In response to the events of September 11, 2001, the French newspaper Le Monde famously ran a headline declaring, “Nous sommes tous Américains” (We are all Americans). After the January 7 attack on the offices of the weekly satirical newspaper Charlie Hebdo, a parallel expression of solidarity soon began appearing on banners, public monuments, and social media: “Je suis Charlie.” Never mind that many of those who repeated these words—including many Americans—had never seen the publication, and would likely find it offensive if they did. Even if the slogan seemed a little too easy, the solidarity was genuine. In targeting Charlie Hebdo for having published irreverent cartoons of the Prophet Mohammed, the terrorists, Cherif and Saïd Kouachi, not only attacked a legendary journalistic institution, well known in France if not elsewhere; they also attacked a principle central to all liberal democracies: the freedom to speak one’s mind, to write and, in this case, draw freely, without fear of being either locked up or gunned down.
As the theologian William T. Cavanaugh points out in this recently featured piece, not all victims of terrorism are heroes, and there’s nothing especially heroic in giving offense just for the fun of it, even if, like Charlie Hebdo, one does so indiscriminately. But whether one finds the publication’s special brand of lewd iconoclasm funny or blasphemous or both—à chacun son gout—one can admire its staff for their willingness to go on doing what they knew might get them killed, for refusing to let zealots armed with Kalashnikovs determine the boundaries of permissible discourse. Ross Douthat of the New York Times put it well when, after conceding that “a society’s liberty is not proportional to the quantity of blasphemy it produces,” he went on, “If publishing something might get you slaughtered and you publish it anyway, by definition you are striking a blow for freedom, and that’s precisely the context when you need your fellow citizens to set aside their squeamishness and rise to your defense.”
Not everyone has been ready to do so. One of the least edifying responses to the carnage came from the Catholic League’s William A. Donohue, who suggested, before the blood was dry, that the editor of Charlie Hebdo had been partly responsible for his own death, and that it was not courage but narcissism that led him and his colleagues to persevere, even after their office was firebombed in 2011. These comments were, even by Donohue’s standards, remarkably obtuse. Then again, if you make a comfortable living stoking sectarian resentments, what do you say about a story like this one?
Some worry that the French will overreact to the coordinated attacks on Charlie Hebdo and a kosher grocery store, which together left seventeen people dead in addition to the three terrorists. In the following week, there were at least sixty threats and attacks directed at Muslims in France. As it cracks down on domestic terrorist networks, the French government will also have to protect and reassure its Muslim population, most of whom were appalled by the violence committed in the name of their religion.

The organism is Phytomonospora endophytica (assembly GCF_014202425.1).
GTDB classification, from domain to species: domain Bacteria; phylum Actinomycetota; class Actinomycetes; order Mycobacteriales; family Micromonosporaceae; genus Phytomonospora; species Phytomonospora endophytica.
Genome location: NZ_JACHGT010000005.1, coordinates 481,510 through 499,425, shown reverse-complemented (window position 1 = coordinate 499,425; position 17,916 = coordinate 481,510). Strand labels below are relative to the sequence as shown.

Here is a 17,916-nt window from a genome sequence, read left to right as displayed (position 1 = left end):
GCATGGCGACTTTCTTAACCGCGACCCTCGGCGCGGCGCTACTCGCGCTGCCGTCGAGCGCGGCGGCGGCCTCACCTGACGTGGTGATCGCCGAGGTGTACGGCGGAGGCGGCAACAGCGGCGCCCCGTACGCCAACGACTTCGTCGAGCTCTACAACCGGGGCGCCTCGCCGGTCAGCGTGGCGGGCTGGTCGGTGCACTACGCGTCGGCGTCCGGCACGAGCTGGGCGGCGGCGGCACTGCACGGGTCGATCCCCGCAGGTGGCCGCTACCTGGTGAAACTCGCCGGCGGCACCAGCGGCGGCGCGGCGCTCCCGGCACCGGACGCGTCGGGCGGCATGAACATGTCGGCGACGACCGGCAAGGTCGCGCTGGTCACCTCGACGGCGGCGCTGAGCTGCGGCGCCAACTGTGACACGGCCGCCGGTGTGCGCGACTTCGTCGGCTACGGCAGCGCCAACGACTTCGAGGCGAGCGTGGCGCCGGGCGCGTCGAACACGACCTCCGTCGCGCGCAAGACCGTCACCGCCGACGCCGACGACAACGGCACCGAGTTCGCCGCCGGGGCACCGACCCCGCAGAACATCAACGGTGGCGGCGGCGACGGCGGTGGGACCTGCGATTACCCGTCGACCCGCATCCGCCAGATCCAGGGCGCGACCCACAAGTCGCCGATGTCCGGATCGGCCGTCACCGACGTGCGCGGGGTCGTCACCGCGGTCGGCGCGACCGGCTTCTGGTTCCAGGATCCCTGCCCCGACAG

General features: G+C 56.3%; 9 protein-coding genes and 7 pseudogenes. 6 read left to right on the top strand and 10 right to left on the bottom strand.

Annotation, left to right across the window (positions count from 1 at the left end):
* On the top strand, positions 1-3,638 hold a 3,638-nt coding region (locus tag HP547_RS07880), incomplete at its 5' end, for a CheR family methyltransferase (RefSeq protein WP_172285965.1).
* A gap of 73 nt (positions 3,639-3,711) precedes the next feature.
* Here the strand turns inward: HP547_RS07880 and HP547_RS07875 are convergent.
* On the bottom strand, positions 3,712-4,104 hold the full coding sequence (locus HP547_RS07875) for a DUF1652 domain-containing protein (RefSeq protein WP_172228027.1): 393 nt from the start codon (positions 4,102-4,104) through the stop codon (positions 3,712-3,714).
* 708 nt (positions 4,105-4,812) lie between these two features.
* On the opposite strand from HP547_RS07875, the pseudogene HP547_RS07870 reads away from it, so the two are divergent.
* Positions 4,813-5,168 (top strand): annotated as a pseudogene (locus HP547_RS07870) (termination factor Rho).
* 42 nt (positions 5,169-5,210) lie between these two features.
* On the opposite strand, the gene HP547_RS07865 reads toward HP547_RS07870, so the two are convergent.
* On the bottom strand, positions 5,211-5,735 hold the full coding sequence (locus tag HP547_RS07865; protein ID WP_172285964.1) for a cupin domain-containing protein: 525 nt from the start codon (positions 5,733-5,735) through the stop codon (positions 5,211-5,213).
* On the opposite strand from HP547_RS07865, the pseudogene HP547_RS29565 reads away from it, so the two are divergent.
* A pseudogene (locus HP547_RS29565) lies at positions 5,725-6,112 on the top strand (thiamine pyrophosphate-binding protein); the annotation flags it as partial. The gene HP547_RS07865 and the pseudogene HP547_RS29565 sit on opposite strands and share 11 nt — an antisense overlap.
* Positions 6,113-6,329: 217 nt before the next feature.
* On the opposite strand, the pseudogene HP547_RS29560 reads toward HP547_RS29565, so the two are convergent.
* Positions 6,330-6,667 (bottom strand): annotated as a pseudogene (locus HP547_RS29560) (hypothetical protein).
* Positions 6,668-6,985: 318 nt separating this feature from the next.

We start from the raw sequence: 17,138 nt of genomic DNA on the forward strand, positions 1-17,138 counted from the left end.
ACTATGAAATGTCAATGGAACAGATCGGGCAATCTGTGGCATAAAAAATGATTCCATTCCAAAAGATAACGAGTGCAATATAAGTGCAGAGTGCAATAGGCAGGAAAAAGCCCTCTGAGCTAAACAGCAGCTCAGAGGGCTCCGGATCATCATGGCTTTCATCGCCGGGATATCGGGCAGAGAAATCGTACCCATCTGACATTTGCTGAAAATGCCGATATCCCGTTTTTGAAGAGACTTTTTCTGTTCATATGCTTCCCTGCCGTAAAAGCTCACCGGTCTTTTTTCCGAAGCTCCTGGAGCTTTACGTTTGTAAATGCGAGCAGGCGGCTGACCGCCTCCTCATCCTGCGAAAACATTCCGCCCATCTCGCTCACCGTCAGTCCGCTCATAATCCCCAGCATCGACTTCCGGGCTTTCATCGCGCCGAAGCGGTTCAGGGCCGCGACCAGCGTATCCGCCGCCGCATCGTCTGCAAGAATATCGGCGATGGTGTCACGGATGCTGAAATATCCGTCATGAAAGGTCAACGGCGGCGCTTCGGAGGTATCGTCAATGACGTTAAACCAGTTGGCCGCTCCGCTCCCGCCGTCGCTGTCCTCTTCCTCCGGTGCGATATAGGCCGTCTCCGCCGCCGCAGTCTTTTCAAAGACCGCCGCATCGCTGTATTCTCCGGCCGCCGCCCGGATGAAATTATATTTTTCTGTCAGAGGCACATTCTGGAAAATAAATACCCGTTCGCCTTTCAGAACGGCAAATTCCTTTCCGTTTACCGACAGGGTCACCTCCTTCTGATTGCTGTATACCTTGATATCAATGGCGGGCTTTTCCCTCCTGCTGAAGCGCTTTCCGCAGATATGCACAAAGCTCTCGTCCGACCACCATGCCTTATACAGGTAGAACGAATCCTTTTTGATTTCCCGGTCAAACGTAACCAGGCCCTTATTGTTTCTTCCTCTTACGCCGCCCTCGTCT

Some worry that France’s allies, including the United States, will also overreact—or react in the wrong way, by succumbing to the kind of hysteria that allows unscrupulous politicians to draw their countries into unnecessary wars. Within days of the attacks, prominent Republicans in Washington were lining up to tell the media how this just goes to show what they’ve been saying all along: that we need to return to Bush-era interrogation and detention policies (Sen. Lindsey Graham); that President Obama is allowing ISIS to thrive (Sen. John McCain); that the president has lulled Americans into a false sense of security (Sens. Susan Collins and Marco Rubio). Both the timing and the content of these remarks were opportunistic. It may be too soon to say what the events of January 7 portend for Europe and the United States, but it is already much too late to try to vindicate the previous administration’s disastrous response to 9/11.
That said, there is also a risk of underreacting to this latest outbreak of violence, by treating it as if it were an isolated event rather than part of a much larger pattern. A few weeks earlier, twenty-three people were injured in Nantes and Dijon when two “lone wolf” terrorists drove their vehicles into crowds of Christmas shoppers. Around the same time, an Islamicist took eighteen hostages in a Sydney café; two of them were killed. Two months before that, a down-at-heels Muslim convert killed a Canadian reservist at the National War Memorial in Ottawa. The list goes on. Some of these attacks may have been planned and funded by terrorist organizations in the Middle East; others appear to have been alarmingly spontaneous. But they were all inspired by the same poisonous ideology, which turns alienated and insecure young people into suicidal jihadists. It is no good pretending this ideology will disappear or cease to afflict us if only the Charlie Hebdos of the world can be persuaded to exercise a little more tact and self-restraint. The groups behind these attacks are demanding vengeance or submission, not better manners.